During the menopause, the hormone balances of the body change. The ovaries produce less and fewer sex hormones. It takes an average of five to ten years for the organism to adapt to the new hormone levels. During this time, the symptoms typical up to menopause such as hot flushes, a dry vagina or sleep disturbances can develop.

They are part of every woman's life: the menopause is the physical counterpart of puberty: in young girls, the body prepares to produce fertile eggs. This ends with the last menstruation (menopause) - the woman becomes infertile. Both phases of life are accompanied by hormonal changes. During the menopause, the ovaries slowly stop producing sex hormones (oestrogens and gestagens). Other organs, however, continue to produce some.

Hormone levels change gradually.

All hormones in the body are subject to complicated control. Each gland produces its own hormones until their normal level in the blood is reached. Then feedback sets in - the brain releases control hormones which, for example, stimulate or inhibit the ovaries in their hormone production. The following happens during menopause: When the ovaries stop producing hormones, the brain tries to compensate for this irregularity. If this fails, the body has to find a new balance. This happens in a slow, changeable process that usually takes between five and ten years.

It takes six months or several years for the changeover.

The duration of menopausal symptoms varies from woman to woman: they can last for only six months, but can also last five to ten years. Irrespective of this, the hormonal change has long-term health risks. One of the best known is the. Moreover, the lack of estrogen means that the protection of the blood vessels against arteriosclerosis and associated diseases (e.g. heart attack, stroke) is lost. After the menopause, women are just as at risk of a heart attack as men, especially if they have a hereditary predisposition, smoke or eat fatty foods. And last but not least, the altered hormone situation affects the mucous membranes, skin, hair and figure. No woman today is helplessly exposed to all these problems: A positive basic attitude, modern medicine and a conscious lifestyle ensure that the body remains healthy, attractive and efficient.

Women enter the climacteric later today than a hundred years ago.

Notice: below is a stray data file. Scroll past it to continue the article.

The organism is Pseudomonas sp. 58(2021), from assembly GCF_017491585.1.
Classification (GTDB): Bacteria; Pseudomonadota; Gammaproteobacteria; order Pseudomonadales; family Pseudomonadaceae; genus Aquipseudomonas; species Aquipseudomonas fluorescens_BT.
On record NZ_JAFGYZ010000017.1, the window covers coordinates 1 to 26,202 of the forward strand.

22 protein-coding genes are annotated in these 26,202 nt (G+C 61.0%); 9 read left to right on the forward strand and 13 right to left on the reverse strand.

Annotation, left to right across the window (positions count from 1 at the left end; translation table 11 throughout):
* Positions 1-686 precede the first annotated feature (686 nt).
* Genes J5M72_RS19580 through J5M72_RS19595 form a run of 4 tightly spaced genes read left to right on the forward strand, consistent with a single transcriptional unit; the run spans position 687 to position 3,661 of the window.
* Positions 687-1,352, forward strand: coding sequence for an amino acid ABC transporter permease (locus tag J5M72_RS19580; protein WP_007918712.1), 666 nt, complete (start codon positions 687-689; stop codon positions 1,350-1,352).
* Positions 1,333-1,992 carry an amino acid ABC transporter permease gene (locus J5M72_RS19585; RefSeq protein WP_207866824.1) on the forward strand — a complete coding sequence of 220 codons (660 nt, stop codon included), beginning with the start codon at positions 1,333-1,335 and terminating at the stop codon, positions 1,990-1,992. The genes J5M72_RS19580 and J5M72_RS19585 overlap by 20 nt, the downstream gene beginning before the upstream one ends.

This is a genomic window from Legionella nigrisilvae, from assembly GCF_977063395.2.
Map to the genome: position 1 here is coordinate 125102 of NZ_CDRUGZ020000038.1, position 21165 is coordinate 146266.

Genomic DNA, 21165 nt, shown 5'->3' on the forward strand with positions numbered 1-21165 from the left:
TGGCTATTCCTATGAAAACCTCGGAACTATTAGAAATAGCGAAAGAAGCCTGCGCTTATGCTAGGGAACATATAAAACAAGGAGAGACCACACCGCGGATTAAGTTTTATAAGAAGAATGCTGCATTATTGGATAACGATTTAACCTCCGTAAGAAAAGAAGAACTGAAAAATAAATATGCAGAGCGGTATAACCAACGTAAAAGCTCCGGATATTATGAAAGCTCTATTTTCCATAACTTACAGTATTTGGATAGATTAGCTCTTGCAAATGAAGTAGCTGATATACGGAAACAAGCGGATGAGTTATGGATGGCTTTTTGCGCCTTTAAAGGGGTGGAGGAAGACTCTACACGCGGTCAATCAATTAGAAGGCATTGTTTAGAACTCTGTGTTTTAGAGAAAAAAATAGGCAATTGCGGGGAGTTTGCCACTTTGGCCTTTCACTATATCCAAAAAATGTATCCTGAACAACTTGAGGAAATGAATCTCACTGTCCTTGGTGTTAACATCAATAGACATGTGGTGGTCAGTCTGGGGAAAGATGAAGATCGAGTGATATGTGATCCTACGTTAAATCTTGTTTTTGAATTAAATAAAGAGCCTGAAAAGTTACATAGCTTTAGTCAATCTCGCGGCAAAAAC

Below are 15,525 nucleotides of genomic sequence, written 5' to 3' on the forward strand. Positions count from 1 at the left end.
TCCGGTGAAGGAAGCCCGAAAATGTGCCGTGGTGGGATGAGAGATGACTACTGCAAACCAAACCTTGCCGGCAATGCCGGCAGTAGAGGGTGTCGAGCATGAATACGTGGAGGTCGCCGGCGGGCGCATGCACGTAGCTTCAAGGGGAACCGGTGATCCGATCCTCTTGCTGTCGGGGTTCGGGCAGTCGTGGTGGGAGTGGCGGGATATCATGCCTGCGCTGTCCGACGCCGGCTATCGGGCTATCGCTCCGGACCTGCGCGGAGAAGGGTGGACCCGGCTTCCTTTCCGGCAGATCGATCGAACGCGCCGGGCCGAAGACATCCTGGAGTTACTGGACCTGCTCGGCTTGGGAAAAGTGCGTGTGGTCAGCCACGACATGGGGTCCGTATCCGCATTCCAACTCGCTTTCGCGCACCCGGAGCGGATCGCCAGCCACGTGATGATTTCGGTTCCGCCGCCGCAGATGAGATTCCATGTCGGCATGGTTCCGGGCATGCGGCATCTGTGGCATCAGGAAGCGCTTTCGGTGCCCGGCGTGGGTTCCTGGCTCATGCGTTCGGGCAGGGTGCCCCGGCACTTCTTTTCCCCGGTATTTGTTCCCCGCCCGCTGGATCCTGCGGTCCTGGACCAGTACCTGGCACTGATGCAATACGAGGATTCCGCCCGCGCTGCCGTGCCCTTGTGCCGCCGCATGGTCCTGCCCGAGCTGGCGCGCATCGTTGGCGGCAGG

Women in the menopause are usually between 45 and 50 years old; some women feel the first changes or better changes in their body as early as 40. This first phase is called premenopause. Most women in industrialized countries have their last menstruation (menopause) between the ages of 50 and 52. In individual cases, however, the menopause can also occur later or earlier. If it occurs before the age of 40, doctors speak of premature menopause. And the period of twelve months after the last menstruation until the end of life is called postmenopausal.

What happens during menopause?

Menopause is the time when a woman's ovaries begin to produce fewer estrogens and ultimately stop producing completely. As a result, fertilized egg cells are no longer produced. This results in a less frequent occurrence of the menstrual period until it completely fails. The last menstrual period that occurs is called menopause. If twelve months pass without further bleeding after this last menstruation, the process is considered complete and the beginning period is referred to as postmenopausal. From this point on, women can no longer get pregnant.

The lack of estrogen can have a major impact on a woman's well-being or can lead to no or only a few complaints. Some women feel more comfortable with hormonal treatment. For women who have had their womb removed but not their ovaries (hysterectomy), it can be difficult to tell when menopause is over. Most of the time, however, can be based on the remaining symptoms.

When does menopause occur?

A woman experiences her last menstrual period on average at the age of 51. However, the symptoms of menopause usually begin up to five years earlier. Bleeding may also become weaker, more irregular and less frequent in the period before menstruation is finally absent. A woman can expect menopause to occur from the age of 45. If the menstrual period does not occur before the age of 45, a doctor should be consulted to measure the hormone levels and, if necessary, to find out the causes of this early menopause.

Menopause treatment

Menopause is not an illness, and treatment is not absolutely necessary.

However, around a third of all women suffer from menopausal symptoms such as hot flashes and sweating. In such cases, menopause treatment is an option. It partially replaces hormones that the body itself no longer produces and can thus relieve symptoms.

Whether hormones make sense in individual cases, and if so in what form, should be discussed individually with the doctor. Hormone therapy can have side effects, and they should also be discussed. The risk of blood clots and breast cancer may increase. The pros and cons must, therefore, be carefully weighed up. Doctors individually tailor the hormone treatment to the patient's needs. They operate according to the principle: as few hormones as possible, as much as necessary. This means that the hormones are used in the lowest effective dosage and for the shortest possible duration.

A basic distinction is made between monotherapy, in which only estrogens are used, and combination therapy, in which a combination of estrogen and progestogen is used. Because estrogens alone would overstimulate the growth of the uterine lining and increase the risk of uterine cancer, combination therapy is usually prescribed. However, when a woman's uterus is removed, there is usually no longer a reason for progestogens.

Author's Bio: 

Marina Pal is a renowned author and social media enthusiast.